At a meeting of the town council on Monday, October 28, and with the public gallery full to overflowing, the principal item on the agenda was the future of the Heritage Centre, which, of course, includes the town model and, upstairs. the wonderful “penny arcade” with its vintage slot machines that always used to be an attraction on many a seaside pier.
The heart of the problem is finance. With cutbacks over recent years resulting in the withdrawal of the Rother District Council subsidy, increases in rates and a drop-off of visitors – particularly overseas school parties – partly as a result of the interminable Brexit problem, the cost to Rye Town Council has risen to a figure in excess of £22,000 a year. The result of this has been to reduce funds available in other areas, and this is unsustainable.
It should be acknowledged that determined efforts have been made by the manager and staff at the centre who have worked hard to keep costs down and increase turnover and this may well have helped prevent an even larger subsidy being required.
There was much discussion and concern from the public gallery, and although a potential new home (in Hastings) may have been found for the penny arcade machines, there was a lot of concern expressed both by the effect the closure of the centre would have on neighbouring business who benefit from the footfall, and, in particular, on the future of the town model. The idea of it being dismantled, boxed up and maybe never seen again was clearly an anathema to almost everyone.
On behalf of the council, the mayor promised that all the comments received would be taken into consideration and every effort would be made to find a solution.
The following statement was issued by the town council on Wednesday, October 30:
The future of the Rye Heritage Centre
“At a meeting held on 28 October, Rye Town Council decided that it could no longer delay taking action to address the substantial public subsidy required to support the Heritage Centre, home of the Town Model Sound & Light Show, a visitor information service, audio tours and Old Pier Amusement Machines.
“Since the loss of visitor information funding from Rother District Council 10 years ago, the Town Council has struggled to run the Centre without placing an excessive burden on Rye Council Tax payers.
“Despite reducing expenditure, re-merchandising and changing the retail offer in order to support local producers, the Centre has continued to be impacted adversely by factors outside of its control. Visitor numbers are affected not only by the weather but also postponed Brexit deadlines, which have resulted in a significant number of overseas students group booking cancellations this year. Additionally, the £12,500 a year business rates payable on the premises has not been helpful.
“The level of subsidy required has continued to rise. Over the last three years it has averaged £22,000pa and, without urgent action, is forecast to reach a similar figure this year.
“At the Council meeting, members of the public voiced their concerns about the possibility of visitors and residents no longer having access to the Town Model, a much-loved visitor attraction for some 40 years, as well as the impact of a closure of the Centre on neighbouring businesses.
“Those present were advised that the Council had explored alternative locations for the Model and different governance structures for the Centre, without success. The need to subsidise the Centre at £22,000pa had depleted the Council’s reserves, which resulted in the suspension of grant giving to community organisations, an asset disposal and two vacant posts being left unfilled.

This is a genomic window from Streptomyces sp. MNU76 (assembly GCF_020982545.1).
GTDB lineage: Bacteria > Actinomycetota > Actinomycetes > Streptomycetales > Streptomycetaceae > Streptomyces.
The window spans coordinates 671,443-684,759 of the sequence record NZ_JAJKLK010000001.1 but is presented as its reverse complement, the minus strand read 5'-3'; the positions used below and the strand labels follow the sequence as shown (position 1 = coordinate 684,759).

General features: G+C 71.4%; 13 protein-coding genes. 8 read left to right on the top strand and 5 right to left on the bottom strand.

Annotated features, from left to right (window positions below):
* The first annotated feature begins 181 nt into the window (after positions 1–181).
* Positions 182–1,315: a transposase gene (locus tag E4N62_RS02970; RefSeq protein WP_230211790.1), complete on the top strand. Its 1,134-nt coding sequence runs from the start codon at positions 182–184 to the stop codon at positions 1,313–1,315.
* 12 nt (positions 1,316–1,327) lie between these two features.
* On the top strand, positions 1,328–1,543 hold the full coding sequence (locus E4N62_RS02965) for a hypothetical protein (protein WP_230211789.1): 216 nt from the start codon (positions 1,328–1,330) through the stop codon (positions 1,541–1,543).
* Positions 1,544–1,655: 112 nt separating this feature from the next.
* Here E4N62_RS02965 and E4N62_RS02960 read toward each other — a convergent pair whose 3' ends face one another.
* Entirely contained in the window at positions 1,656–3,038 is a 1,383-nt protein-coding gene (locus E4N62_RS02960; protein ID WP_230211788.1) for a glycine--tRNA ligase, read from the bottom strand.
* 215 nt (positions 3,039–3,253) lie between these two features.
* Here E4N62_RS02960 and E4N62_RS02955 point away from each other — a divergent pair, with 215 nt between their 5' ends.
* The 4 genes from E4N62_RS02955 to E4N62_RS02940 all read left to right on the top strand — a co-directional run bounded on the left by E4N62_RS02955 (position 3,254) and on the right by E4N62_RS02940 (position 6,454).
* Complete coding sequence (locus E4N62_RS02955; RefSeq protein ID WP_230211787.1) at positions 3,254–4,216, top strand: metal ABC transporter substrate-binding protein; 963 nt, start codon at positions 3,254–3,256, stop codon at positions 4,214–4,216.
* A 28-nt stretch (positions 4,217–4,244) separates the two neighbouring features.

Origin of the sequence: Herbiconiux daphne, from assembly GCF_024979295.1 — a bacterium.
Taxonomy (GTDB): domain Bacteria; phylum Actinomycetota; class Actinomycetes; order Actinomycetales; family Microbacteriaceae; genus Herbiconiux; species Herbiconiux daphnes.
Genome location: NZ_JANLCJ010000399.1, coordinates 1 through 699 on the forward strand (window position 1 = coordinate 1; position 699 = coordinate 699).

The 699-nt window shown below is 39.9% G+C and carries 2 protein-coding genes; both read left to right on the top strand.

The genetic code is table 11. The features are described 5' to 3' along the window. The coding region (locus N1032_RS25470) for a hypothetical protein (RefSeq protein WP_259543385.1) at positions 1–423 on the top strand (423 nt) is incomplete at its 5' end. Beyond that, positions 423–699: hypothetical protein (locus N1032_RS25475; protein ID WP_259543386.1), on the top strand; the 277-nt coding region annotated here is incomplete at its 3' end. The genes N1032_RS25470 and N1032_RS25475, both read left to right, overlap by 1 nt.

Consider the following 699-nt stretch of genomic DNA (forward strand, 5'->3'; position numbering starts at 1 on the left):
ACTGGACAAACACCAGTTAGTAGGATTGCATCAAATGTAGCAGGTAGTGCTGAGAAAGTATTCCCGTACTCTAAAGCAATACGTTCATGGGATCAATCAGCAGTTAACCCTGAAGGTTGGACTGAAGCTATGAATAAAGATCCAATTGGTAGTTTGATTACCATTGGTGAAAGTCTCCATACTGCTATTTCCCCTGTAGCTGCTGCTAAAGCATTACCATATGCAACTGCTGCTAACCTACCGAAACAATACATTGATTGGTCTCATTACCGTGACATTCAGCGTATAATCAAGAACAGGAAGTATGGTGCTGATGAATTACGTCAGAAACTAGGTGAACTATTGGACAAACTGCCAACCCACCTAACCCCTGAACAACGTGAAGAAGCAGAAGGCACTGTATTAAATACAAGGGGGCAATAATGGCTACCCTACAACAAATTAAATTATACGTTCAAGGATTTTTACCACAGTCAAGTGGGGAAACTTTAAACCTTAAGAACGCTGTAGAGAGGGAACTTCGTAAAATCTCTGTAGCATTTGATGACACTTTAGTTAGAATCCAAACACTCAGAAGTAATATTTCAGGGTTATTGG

“Members of the public were assured that their comments would be considered before the Town Council made a final decision on the future of the Centre and were advised that the Council’s priority is to ensure the continued provision of a face-to-face visitor information service in the town.
“After careful consideration, the Council reluctantly concluded that, to protect the interests of local Council Tax payers and the Council’s other services, as from April 2020 the visitor information service should be relocated to the Town Hall, the Centre should be let and the Town Model should, if necessary, be placed into storage.
“However, should any members of the community express a desire to work up a proposal to keep the Model at the Centre, the Council would be happy to provide support and guidance. Because a local charity has expressed interest in renting the Centre for another purpose, any such proposal would need to be agreed with the Council no later than December 31.
“Additionally, the Council welcomes any suggestions for alternative locations for the Model, probably as a static exhibit.”
Richard Farhall, Rye Town Clerk
Since the town council meeting, a few interested parties have come together and will be holding a further meeting to discuss the future of the Heritage Centre and the town model. They have issued the following statement:
“There will be a meeting at Rye Heritage Centre on Monday, November 4 at 6:30pm. The purpose of the meeting is for interested parties who have any skills or knowledge or experience and time and for those who have an interest in the future of the town model to come together and try to find a way forward. It is likely this will require the formation of some type of charity so anyone with experience in that field will be welcome.
“Please bear in mind that this is not a meeting to discuss past mistakes or express anger at the council’s decision, it is an opportunity to make a real contribution to our town.”
Image Credits: Rye News library , Rye Town Council .